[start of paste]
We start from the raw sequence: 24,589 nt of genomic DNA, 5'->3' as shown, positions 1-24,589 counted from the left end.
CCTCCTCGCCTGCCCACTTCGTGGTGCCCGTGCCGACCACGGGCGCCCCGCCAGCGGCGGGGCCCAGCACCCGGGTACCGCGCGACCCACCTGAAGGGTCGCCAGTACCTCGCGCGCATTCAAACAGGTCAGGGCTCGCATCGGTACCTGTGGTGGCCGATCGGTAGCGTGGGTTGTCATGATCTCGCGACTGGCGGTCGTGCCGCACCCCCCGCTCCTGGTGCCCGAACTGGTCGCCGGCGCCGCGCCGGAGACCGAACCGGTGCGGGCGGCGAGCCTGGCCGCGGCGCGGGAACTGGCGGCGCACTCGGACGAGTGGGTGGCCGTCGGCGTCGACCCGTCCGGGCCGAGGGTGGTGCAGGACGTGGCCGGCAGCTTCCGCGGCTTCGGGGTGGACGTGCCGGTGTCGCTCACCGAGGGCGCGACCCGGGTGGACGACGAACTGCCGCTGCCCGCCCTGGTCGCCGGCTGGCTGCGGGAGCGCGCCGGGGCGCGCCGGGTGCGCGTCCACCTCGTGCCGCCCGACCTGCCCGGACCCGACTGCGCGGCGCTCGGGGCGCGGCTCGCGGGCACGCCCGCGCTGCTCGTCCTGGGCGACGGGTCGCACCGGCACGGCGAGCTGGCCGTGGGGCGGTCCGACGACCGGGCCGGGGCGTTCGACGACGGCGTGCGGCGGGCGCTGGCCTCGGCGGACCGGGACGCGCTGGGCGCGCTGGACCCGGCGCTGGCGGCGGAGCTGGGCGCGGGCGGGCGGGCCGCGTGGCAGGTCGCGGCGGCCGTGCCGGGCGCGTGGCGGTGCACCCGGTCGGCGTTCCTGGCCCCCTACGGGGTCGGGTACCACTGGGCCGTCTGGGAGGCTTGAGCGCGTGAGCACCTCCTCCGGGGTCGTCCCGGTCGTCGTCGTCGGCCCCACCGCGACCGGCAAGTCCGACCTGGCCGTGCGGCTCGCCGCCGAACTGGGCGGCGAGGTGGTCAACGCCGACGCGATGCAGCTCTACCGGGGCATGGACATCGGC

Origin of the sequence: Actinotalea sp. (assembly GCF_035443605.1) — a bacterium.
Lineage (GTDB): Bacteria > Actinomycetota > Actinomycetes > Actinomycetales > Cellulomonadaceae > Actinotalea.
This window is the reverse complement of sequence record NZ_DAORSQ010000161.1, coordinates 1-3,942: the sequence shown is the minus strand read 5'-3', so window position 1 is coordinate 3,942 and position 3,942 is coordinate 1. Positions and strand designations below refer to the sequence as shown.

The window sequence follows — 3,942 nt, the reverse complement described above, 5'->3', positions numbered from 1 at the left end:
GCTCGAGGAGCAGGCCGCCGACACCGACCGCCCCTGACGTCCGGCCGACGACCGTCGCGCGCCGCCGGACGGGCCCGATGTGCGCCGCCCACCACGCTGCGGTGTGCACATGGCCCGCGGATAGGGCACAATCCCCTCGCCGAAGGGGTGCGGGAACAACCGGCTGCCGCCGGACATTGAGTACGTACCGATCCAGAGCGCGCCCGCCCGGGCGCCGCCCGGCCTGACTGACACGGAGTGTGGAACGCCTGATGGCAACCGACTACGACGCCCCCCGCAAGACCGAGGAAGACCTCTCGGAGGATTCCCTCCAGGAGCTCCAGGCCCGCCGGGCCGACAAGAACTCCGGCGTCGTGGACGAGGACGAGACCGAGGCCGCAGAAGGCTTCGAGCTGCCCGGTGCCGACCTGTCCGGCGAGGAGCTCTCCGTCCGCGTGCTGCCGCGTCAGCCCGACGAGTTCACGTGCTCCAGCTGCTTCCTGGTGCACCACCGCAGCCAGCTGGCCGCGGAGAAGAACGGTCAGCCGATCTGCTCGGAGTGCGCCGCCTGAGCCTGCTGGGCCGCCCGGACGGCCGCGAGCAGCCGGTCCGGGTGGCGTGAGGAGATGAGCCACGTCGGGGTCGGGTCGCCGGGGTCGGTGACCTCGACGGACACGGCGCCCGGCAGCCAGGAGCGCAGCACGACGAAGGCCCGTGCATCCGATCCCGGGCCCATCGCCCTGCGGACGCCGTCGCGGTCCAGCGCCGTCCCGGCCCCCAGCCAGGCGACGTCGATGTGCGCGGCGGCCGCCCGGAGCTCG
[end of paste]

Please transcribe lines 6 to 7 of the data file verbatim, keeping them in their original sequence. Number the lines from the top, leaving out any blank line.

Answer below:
The window sequence follows — 3,942 nt, the reverse complement described above, 5'->3', positions numbered from 1 at the left end:
GCTCGAGGAGCAGGCCGCCGACACCGACCGCCCCTGACGTCCGGCCGACGACCGTCGCGCGCCGCCGGACGGGCCCGATGTGCGCCGCCCACCACGCTGCGGTGTGCACATGGCCCGCGGATAGGGCACAATCCCCTCGCCGAAGGGGTGCGGGAACAACCGGCTGCCGCCGGACATTGAGTACGTACCGATCCAGAGCGCGCCCGCCCGGGCGCCGCCCGGCCTGACTGACACGGAGTGTGGAACGCCTGATGGCAACCGACTACGACGCCCCCCGCAAGACCGAGGAAGACCTCTCGGAGGATTCCCTCCAGGAGCTCCAGGCCCGCCGGGCCGACAAGAACTCCGGCGTCGTGGACGAGGACGAGACCGAGGCCGCAGAAGGCTTCGAGCTGCCCGGTGCCGACCTGTCCGGCGAGGAGCTCTCCGTCCGCGTGCTGCCGCGTCAGCCCGACGAGTTCACGTGCTCCAGCTGCTTCCTGGTGCACCACCGCAGCCAGCTGGCCGCGGAGAAGAACGGTCAGCCGATCTGCTCGGAGTGCGCCGCCTGAGCCTGCTGGGCCGCCCGGACGGCCGCGAGCAGCCGGTCCGGGTGGCGTGAGGAGATGAGCCACGTCGGGGTCGGGTCGCCGGGGTCGGTGACCTCGACGGACACGGCGCCCGGCAGCCAGGAGCGCAGCACGACGAAGGCCCGTGCATCCGATCCCGGGCCCATCGCCCTGCGGACGCCGTCGCGGTCCAGCGCCGTCCCGGCCCCCAGCCAGGCGACGTCGATGTGCGCGGCGGCCGCCCGGAGCTCG